Decisions regarding the lifting of EU sanctions and the normalization of EU-Russia relations are up to the European Council. In its conclusions of March 2015 its explicitly laid out that the duration of the restrictive measures is clearly linked to the complete implementation of the Minsk agreements and I call on all sides to work to this end in close cooperation with the OSCE Mission on the ground. Furthermore, the European Council does not recognize and continues to condemn the illegal annexation of Crimea and Sevastopol by the Russian Federation.

Q.: Austria is a neutral country and is not a member of any military organization. Does Vienna have plans of reconsidering its neutrality policy? Another neutral country, Finland, has been expressing readiness to tighter cooperation with NATO since the start of the Ukrainian crisis. Do you see such a need for Austria and do you see threat, coming from Russia?

Do you share Moscow‘s position, calling for an internationally set neutral status for Ukraine?

A.: We have no intention to change our current status of neutrality. It is the sovereign decision of any country, including Ukraine, to choose its security status.

Q.: Is Vienna interested in Turkish Stream gas coming to Baumgarten? Are Austrian companies ready to work on this task in this direction? Is there a risk that the new European Commission‘s inquiry in relation to Gazprom and its further development will raise the degree of rhetoric in EU-Russia relations on both the political and economic tracks even more and may push both sides to new destructive actions?

A.: Baumgarten is the only liquid gas hub in Central Europe. It would, therefore, be a key element in any project comparable to South Stream. Strengthening this position is naturally in the interests of Austria and, I believe, also of our neighbouring countries and the relevant Austrian companies. The same applies for the European Commission. However, Austria has left no doubt that any European infrastructure project must be in conformity with European law, in particular the provisions of the Third Energy Package.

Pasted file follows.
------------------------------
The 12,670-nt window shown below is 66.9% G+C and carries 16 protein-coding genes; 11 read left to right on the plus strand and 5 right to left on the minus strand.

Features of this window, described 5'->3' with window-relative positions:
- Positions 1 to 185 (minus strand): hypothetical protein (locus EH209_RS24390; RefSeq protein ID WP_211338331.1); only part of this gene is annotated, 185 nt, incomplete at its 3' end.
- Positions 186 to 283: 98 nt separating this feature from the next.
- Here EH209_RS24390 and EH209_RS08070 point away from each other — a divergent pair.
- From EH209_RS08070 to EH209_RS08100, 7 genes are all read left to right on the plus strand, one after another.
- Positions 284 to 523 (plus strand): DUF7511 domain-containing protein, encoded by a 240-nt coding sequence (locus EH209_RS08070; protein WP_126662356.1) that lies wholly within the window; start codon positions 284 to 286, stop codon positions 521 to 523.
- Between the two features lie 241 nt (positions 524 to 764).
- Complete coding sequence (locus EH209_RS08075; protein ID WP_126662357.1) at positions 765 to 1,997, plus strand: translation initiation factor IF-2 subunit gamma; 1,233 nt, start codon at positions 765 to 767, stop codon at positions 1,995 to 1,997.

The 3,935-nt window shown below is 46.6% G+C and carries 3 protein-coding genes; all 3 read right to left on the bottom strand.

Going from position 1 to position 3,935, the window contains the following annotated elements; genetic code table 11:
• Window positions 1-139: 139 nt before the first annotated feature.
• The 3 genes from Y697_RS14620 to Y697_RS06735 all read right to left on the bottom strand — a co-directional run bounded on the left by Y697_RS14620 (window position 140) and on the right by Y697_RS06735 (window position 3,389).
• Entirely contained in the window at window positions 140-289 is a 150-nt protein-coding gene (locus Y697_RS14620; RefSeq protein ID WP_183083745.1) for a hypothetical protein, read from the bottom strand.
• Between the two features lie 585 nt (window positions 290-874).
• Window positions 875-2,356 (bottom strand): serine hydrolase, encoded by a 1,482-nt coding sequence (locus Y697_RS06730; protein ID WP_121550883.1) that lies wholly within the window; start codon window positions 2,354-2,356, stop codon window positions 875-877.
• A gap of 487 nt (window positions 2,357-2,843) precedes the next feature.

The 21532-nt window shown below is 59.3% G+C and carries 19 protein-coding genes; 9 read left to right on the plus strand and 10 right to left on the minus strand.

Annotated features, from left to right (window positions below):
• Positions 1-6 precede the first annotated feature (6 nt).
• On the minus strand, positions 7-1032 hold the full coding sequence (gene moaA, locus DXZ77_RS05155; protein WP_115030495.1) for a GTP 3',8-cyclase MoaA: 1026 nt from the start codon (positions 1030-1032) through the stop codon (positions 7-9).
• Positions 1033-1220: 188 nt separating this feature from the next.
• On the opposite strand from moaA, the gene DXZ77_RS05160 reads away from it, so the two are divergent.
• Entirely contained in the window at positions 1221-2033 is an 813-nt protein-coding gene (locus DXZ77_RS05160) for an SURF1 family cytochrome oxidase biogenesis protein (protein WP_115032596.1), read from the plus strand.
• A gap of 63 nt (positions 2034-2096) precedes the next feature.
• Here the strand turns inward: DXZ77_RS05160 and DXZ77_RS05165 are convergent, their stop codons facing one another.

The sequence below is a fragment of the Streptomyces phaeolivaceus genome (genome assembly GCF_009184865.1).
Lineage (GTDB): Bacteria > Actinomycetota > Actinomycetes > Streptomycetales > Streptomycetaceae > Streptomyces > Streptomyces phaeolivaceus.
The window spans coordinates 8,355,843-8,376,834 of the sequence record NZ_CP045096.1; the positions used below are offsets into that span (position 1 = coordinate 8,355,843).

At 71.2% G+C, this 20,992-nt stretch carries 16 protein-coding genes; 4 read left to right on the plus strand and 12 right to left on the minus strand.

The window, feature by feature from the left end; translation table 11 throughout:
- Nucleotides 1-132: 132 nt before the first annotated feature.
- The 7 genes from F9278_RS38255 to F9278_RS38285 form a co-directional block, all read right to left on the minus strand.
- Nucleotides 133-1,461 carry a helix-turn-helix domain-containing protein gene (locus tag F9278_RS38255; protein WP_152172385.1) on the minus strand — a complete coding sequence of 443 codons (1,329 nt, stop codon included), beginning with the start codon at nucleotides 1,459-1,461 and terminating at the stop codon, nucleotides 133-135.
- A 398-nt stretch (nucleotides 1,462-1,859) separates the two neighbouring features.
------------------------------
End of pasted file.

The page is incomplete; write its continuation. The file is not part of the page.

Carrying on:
U.S. Special Representative for Afghanistan Reconciliation Zalmay Khalilzad has given an interview to Interfax in which he speaks about results of the trilateral meeting on Afghanistan settlement that took place in Moscow on April 25, prospects of the intra-Afghan meeting in Doha, and Russia‘s role in the Afghan issue.

NATO Secretary General Jens Stoltenberg has given an interview to Interfax ahead of the Alliances 70th anniversary that is to be celebrated on April 4. He speaks in the interview about the NATOs vision of future relations with Russia, its attitude to the situation surrounding the Intermediate-range Nuclear Forces Treaty (INF) Treaty and the New START Treaty, as well as further plans of expanding the Alliance.

British Ambassador to Russia Laurie Bristow has given an interview to Interfax in which he speaks about the current situation in the relationship between the United Kingdom and Russia, the impact of the Skripal case on it, the restoration of the numbers of diplomatic staff, exchange of information on counter-terrorism, possible introduction of sanctions over the Kerch Strait incident, the INF Treaty, and British-Russian economic relations.

Chairman of the German Committee on East European Economic Relations Wolfgang Büchele has given an interview to Interfax in which he speaks about the activity of German companies in Russia.

German Foreign Minister Heiko Maas has given an interview to Interfax ahead of his visit to Moscow in which he speaks about Germany‘s position on the INF Treaty and the Ukrainian settlement.

Russian lawyer Natalia Veselnitskaya has given an interview to Interfax in which she speaks about the charges brought against her in the United States.

Qatari Ambassador to Russia Fahad bin Mohamed Al-Attiyah has given an interview to Interfax in which he speaks about the consequences of sanctions against Qatar, the normalization of relations between Qatar and Saudi Arabia, the Syrian crisis, and gas relations with Russia.